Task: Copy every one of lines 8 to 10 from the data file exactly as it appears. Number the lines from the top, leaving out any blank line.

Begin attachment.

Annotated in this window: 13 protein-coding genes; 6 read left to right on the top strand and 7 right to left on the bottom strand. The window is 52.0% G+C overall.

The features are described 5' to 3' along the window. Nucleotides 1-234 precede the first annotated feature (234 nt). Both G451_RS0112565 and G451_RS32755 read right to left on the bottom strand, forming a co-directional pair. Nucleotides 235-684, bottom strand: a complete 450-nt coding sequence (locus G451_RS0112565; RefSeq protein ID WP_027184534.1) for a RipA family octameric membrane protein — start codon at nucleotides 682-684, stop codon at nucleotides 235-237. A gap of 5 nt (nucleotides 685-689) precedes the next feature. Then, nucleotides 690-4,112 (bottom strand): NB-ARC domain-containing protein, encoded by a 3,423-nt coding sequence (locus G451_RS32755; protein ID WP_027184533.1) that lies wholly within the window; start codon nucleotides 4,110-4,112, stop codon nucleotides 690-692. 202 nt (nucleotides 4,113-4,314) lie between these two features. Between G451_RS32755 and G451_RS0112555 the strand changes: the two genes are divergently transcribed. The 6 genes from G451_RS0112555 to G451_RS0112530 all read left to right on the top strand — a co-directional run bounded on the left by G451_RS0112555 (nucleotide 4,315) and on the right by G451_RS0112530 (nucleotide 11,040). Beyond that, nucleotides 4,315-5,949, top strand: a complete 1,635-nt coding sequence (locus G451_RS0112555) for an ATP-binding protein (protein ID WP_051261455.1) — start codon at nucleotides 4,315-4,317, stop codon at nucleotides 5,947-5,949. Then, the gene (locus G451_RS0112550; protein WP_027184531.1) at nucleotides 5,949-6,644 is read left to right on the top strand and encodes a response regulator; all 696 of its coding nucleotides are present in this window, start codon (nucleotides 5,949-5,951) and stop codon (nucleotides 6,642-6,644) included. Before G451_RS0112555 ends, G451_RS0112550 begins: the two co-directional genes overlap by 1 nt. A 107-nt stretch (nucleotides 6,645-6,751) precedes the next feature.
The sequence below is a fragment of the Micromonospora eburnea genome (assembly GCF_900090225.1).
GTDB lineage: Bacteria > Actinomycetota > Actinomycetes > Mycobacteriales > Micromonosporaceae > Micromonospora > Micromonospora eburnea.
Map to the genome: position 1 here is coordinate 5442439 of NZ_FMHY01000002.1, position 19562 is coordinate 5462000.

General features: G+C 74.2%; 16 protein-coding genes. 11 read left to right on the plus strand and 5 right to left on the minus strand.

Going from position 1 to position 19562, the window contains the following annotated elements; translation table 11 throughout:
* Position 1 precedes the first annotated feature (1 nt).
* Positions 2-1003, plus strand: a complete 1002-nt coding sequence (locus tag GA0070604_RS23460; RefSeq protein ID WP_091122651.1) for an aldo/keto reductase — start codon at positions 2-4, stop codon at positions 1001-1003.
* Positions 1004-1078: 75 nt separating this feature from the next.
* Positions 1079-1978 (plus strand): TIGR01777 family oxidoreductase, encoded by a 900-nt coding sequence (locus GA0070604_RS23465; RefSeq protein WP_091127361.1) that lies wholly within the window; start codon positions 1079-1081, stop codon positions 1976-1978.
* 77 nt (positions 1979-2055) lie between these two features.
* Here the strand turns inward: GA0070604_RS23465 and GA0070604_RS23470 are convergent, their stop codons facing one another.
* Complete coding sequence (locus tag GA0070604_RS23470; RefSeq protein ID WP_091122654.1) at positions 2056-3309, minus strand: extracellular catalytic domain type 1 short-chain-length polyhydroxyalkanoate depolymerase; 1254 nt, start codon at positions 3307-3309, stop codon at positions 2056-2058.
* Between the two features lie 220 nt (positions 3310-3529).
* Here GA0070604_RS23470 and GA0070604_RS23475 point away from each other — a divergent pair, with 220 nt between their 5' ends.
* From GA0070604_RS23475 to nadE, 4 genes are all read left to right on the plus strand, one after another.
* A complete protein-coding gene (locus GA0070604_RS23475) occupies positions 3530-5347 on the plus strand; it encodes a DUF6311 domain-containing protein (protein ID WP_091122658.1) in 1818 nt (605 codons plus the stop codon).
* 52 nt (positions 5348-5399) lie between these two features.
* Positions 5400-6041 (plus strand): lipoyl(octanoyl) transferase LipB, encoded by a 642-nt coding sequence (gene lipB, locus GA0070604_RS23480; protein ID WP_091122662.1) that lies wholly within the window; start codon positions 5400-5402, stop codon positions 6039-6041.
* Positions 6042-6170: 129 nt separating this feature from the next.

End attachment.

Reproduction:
* Position 1 precedes the first annotated feature (1 nt).
* Positions 2-1003, plus strand: a complete 1002-nt coding sequence (locus tag GA0070604_RS23460; RefSeq protein ID WP_091122651.1) for an aldo/keto reductase — start codon at positions 2-4, stop codon at positions 1001-1003.
* Positions 1004-1078: 75 nt separating this feature from the next.